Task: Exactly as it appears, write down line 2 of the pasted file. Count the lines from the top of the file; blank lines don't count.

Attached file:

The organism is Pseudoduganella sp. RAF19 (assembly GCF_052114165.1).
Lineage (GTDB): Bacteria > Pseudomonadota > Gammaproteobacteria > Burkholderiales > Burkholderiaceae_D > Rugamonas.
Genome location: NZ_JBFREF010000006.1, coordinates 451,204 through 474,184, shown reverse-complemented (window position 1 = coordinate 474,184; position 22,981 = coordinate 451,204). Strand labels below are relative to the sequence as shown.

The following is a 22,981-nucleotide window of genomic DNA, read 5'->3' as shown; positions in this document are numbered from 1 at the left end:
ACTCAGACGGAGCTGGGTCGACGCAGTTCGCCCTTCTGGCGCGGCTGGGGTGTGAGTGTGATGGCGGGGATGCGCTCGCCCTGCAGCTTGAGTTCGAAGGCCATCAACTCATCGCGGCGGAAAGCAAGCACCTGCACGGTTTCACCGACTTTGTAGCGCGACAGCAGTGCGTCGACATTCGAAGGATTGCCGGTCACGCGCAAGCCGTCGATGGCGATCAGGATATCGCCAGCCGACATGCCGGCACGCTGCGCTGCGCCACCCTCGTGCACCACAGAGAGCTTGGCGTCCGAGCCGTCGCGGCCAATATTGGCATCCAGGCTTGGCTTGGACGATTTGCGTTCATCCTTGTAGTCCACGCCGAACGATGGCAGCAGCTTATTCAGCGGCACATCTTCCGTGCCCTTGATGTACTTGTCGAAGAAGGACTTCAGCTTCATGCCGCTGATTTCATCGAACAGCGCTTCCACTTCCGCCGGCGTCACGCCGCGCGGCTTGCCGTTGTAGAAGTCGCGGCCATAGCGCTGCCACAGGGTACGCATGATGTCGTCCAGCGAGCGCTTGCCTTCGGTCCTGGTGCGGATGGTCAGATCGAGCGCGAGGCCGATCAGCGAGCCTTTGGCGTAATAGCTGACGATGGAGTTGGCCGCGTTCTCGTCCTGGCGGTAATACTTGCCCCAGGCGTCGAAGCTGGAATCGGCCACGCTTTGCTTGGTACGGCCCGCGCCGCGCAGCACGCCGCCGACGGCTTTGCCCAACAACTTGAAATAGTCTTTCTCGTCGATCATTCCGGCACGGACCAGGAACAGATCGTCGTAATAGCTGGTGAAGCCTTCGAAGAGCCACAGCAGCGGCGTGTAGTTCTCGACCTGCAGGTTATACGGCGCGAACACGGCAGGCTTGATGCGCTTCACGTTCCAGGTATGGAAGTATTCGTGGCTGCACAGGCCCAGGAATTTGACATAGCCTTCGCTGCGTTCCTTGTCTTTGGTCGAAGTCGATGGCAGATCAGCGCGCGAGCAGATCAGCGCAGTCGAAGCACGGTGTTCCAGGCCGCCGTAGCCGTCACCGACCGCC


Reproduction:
Lineage (GTDB): Bacteria > Pseudomonadota > Gammaproteobacteria > Burkholderiales > Burkholderiaceae_D > Rugamonas.